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Time:2017-05-25 07:17Shoes websites Click:

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I tried several times this morning to move on from the Manchester attack, and write something light-hearted, but I'm not there yet. What happened at the Ariana Grande concert knocked me sideways. I can always feel the despair at terrorist attacks, but this one hit me differently.

Given the target, and as a father of slightly-too-many daughters, this one was far too close to home. It's just too overwhelmingly sad.

So, sorry... but I'm just going to start writing and see where it takes me - and I doubt, once again, that it's going to be about video games. It'll pass though. It always does. Normal service will be resumed.

These days, if I ever get down I don't get down for very long. I'm fortunate in that I don't think I'm genetically predisposed towards depression. A bit of shitty work-related news, or money worries, and I can be fed up for a day or so, but it feels like a normal human response. I'm lucky, I guess. I've too many friends who suffer from mental health issues, and I feel powerless to help them.

There has been no real history of depression in my family, aside from some distant great-uncle who threw himself under a train. When I have been depressed, or when everything in my life has felt helpless or off-kilter, I can - with the benefit of hindsight - see that it's not without some root cause. Whenever I've been low in my life - even really low - I can see that it hasn't come from nowhere. 

For a family that has managed to weather a number of real tragedies over the years, I think we have a noble capacity for picking ourselves up and moving forwards. At least, until the point that we can't.

I wanted to write about this subject during the recent Mental Health Awareness Week, but when it came to it... I just felt too exposed. I sort of resented myself for that - that there were so many people bravely discussing their own mental health history, including good friends of mine, and here I was... far too embarrassed or ashamed to do so. 

It's that classic "Boys don't cry" thing that has been drummed into too many of us. Speaking as someone who was bullied as a kid, not making myself appear vulnerable is a coping strategy.

Well... I do cry, and yesterday - seeing the reports from Manchester - I fought those tears quite a bit. So, y'know... let's give this a go. Let's see if I can talk about this without bottling it.


I've suffered from depression at points in my life, but it took a long time for it to manifest in any way that might be considered "classic" depression. It wasn't in me the day I was born; it needed to be built, layer upon layer, until the weight of it caused my foundation to crumble in upon itself.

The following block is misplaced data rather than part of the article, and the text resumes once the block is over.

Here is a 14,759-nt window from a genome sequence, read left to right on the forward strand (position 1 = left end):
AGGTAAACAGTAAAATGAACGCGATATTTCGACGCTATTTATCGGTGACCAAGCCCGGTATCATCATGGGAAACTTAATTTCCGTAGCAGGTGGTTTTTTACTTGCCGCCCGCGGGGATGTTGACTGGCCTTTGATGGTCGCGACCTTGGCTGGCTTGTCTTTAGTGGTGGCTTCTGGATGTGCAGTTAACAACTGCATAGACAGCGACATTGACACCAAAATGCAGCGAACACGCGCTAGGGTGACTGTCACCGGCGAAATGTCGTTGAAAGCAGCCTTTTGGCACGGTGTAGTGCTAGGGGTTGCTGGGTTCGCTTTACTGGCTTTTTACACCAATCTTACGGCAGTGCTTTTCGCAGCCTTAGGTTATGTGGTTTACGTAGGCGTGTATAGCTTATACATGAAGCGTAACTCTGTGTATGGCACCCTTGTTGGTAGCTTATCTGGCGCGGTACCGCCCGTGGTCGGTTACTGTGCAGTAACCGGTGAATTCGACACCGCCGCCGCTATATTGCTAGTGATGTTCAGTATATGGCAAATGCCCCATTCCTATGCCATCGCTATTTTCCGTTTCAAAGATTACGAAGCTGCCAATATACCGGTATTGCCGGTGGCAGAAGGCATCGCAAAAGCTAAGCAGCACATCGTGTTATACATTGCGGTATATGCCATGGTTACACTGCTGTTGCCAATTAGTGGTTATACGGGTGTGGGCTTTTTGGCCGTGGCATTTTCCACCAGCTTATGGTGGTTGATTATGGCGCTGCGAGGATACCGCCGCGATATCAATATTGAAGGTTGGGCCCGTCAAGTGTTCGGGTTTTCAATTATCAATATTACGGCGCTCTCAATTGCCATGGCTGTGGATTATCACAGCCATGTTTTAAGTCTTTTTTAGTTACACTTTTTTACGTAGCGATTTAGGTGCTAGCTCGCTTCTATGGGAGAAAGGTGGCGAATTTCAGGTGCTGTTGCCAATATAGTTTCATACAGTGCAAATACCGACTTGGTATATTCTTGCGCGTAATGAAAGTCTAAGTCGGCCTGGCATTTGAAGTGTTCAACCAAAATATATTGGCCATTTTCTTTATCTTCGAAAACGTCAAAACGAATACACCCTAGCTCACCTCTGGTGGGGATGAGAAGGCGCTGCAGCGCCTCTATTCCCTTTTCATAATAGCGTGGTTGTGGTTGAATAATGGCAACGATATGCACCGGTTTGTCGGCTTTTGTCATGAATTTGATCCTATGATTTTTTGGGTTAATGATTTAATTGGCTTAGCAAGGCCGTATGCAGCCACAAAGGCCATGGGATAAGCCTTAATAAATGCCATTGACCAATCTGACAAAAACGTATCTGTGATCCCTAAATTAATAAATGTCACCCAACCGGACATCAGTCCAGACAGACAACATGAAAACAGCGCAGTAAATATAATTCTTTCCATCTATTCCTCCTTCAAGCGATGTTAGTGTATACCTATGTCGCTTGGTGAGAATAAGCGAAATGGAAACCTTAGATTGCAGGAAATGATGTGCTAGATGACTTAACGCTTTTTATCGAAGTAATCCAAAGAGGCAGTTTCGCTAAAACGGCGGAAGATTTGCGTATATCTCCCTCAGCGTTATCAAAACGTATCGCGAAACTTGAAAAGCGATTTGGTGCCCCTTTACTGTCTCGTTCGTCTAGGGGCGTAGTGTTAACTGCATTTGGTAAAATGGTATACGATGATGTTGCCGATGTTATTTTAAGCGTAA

I think that this is kind of what I wanted to talk about a few weeks ago - that depression, being clinically fed-up, whatever you want to call it, doesn't always take a (for want of a better term) "classic" form. I rarely allowed myself the luxury of wallowing and indulging the depression. I was always taught that picking yourself up, and forcing yourself to move forward, was the way to tackle it. Unfortunately, upon reflection, I think that might've been, like, really bad advice. 

Despite being pretty severely bullied from a young age, to more or less the time I left school, and amid that having had to go through the death of a 9 month-old niece (and the suicide of my grandfather a week later), parents with a fairly volatile marriage, and feeling replaced by my mother's noble (I now realise) decision to foster, I'm amazed that I reached adulthood with little more than a bunch of insecurities.

I didn't ever feel there was a black cloud inside me, that was part of me. I became a parent at 18, and though it was a shock, and - unplanned as it was - alienated a lot of my friends, it gave me the stability I had needed. I did, and still do, adore being a father. 

It was many years later, when that stability was rocked by a couple of major relationship bombshells, that the cracks in this stability first appeared. It allowed a lot of stuff from my childhood to bubble up - like throwing a big rock in a river, and watching all the crap that had settled on the bottom, out of view, to float to the surface. 

I'd held onto the same mantra that my parents had lived by - you stay together for the kids no matter what - but it pulled against the reality of where I found myself. For a year I had what might be called "classic" depression. Through it, I continued to work; there was a mortgage still to pay. Some days were harder than others - I remember one occasion still typing at my keyboard, while being slumped on the floor under my desk.

However, believing there no way out of the situation without disappointing my family - who made it abundantly clear that they wouldn't support my decision to walk away - I succeeded in pulling a functional version of myself back together and soldiered on... "for the sake of the kids, matter what". It was a timebomb, frankly.

My family had always done this; we'd been taught to put ourselves last, and everyone else first - particularly our children. Marriage was sacrosanct, however unhappy it might be.

What I now realise is that for the next few years I was probably still depressed. I never realised, because my symptoms - such as they were - manifested as the opposite of what I thought depression was. Rather than spend all day in bed, I became manically driven, and my work ethic went through the roof. 

And then I went really mad.


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